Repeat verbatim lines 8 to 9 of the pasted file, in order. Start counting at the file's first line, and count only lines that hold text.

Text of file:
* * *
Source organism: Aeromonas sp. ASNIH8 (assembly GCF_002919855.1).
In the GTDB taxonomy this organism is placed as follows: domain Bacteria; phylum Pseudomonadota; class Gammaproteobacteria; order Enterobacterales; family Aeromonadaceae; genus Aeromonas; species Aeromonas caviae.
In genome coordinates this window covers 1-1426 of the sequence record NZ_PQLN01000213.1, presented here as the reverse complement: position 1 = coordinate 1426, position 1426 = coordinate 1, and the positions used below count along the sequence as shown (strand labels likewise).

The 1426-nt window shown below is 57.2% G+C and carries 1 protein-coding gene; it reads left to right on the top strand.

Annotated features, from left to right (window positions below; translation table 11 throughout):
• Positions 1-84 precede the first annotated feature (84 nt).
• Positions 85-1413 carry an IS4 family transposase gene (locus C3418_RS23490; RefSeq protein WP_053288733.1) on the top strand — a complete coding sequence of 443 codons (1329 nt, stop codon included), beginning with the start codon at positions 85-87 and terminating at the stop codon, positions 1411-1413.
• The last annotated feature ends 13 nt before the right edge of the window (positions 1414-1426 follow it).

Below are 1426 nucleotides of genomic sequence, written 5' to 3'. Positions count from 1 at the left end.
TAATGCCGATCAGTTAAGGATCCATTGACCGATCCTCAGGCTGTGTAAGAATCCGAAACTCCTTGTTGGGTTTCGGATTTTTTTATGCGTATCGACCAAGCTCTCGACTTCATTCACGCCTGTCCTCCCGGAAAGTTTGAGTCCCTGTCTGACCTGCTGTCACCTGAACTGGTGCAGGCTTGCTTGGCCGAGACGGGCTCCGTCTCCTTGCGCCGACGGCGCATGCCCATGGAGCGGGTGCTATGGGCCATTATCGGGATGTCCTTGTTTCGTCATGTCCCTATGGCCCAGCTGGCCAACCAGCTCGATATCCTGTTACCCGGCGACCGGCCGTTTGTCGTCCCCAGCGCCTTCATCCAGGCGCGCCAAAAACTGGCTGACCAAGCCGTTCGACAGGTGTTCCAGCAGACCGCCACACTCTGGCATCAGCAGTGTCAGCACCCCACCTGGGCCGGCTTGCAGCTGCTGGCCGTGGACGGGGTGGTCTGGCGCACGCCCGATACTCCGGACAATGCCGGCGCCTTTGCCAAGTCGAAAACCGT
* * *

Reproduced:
• The last annotated feature ends 13 nt before the right edge of the window (positions 1414-1426 follow it).

Below are 1426 nucleotides of genomic sequence, written 5' to 3'. Positions count from 1 at the left end.